This exhilarating Tristan & Yseult shakes us out of our role as passive observers and reminds us of the euphoria and the heartbreak love can bring.
By Terry Byrne
Music fuels Kneehigh’s raucous and romantic tale of Tristan & Yseult. From its opening numbers, “Dream Lover” and “Only the Lonely,” to selections from Wagner’s opera Tristan und Isolde and a goose-bump inducing version of Nick Cave’s “Sweetheart Come,” the core band of four multi-talented players creates a layered soundscape over which the company of eight actors/dancer/acrobats/musicians add plenty of potent storytelling.
What makes this production so compelling is the spectrum of emotional extremes that director and adapter Emma Rice creates. Loosely set in a nightclub called the Club of the Unloved, Rice establishes the sense of a place where the unloved gather, feel safe to confess their loneliness and desperation, and then throw caution to the winds at the slightest provocation.
Acting as the Greek chorus, calling themselves “love spotters,” this nerdy gaggle of witnesses, dressed in rain slickers, hoods and horn-rimmed glasses, at first seems ridiculous. They impishly work the crowd in the beginning of the show, demand sing-alongs and other bits of amusing participation, and then, unexpectedly, playful boundaries crumble as they morph from watchers to participants and we, like they, are drawn inexorably in as we recognize the vulnerabilities of these oh-so-familiar characters.
The narrative of Tristan & Yseult is based on the medieval tale of a young Frenchman named Tristan (Dominic Marsh) who is taken in by the Cornish King Mark (Stuart Goodwin) after Tristan helps Mark win a battle against Ireland. Mark then sends Tristan to Ireland to fetch Yseult (Hannah Vassallo) to be his bride as a spoil of war. With the help of a love potion and the voyage back to Cornwall, Tristan and Yseult fall for each other. Yseult also comes to care for Mark. Mark’s jealous aide Frocin (Damon Daunno) brews up trouble when he exposes Tristan and Yseult’s affair.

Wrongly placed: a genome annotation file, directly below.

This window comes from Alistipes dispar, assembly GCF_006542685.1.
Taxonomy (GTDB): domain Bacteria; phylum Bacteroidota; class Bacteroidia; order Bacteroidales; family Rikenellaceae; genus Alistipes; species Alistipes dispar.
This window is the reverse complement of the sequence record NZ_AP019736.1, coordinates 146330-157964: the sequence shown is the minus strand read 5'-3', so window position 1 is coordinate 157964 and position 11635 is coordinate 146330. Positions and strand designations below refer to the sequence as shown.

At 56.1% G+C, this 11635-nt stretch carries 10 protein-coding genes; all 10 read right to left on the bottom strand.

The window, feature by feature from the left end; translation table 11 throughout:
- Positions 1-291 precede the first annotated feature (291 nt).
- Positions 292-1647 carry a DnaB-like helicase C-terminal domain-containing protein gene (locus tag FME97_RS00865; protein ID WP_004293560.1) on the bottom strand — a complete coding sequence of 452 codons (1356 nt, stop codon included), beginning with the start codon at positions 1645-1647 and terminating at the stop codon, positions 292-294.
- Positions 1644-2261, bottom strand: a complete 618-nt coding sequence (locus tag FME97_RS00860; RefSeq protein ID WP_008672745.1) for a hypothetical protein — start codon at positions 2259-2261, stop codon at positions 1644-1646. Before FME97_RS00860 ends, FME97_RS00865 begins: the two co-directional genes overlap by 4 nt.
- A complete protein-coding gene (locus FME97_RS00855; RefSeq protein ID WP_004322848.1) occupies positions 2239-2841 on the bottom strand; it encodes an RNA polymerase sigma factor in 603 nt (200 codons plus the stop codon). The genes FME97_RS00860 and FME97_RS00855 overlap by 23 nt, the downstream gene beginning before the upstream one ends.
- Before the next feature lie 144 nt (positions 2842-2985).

What lifts this adaptation above cliché is the visceral way the emotions are dramatized. Although no choreographer is credited, the company engages in a series of crisply designed dance routines; the giddy height of passion is evidenced in the couple literally flying through the air; the voyeuristic act of betrayal is illustrated with clownish acrobatic beauty; and even the loss of innocence by Yseult’s maid (Niall Ashdown) is transformed into a tender dance of seduction and sadness. Bill Mitchell’s set design feels like a yin-yang amalgamation: part circus ring and part holy temple, it is where clownish love spotters mingle with star-crossed lovers.
Both the musical selections – ranging from The Police to traditional Irish tunes – and Stu Barker’s original compositions, showcase the versatility of the performers as the cast and the musicians move easily from drums to hammered dulcimer, from accordion to flute for a musical foundation that engages the eyes as well as the ears.
Carl Grose and Anna Maria Murphy’s text of mostly rhyming couplets serves to clarify and amplify the action. A character called Whitehands (Kirsty Woodward) — dressed in a ’60s era pillbox hat and suit, — serves as a kind of detached narrator, creating transitions until she, too plays a pivotal role in the story.
Throughout this story, vivid imagery – the white sail or a black sail, short-term passion or love that endures, a king who rules with his brain not his heart, the devastating strains of Wagner’s “Liebestod” – shake us out of our role as passive observers and remind us of the euphoria and the heartbreak love can bring.
Terry Byrne has been writing about the arts for nearly two decades. She has an MFA in Playwriting from Boston University and is a Resident Scholar at Brandeis University’s Women’s Studies Research Center.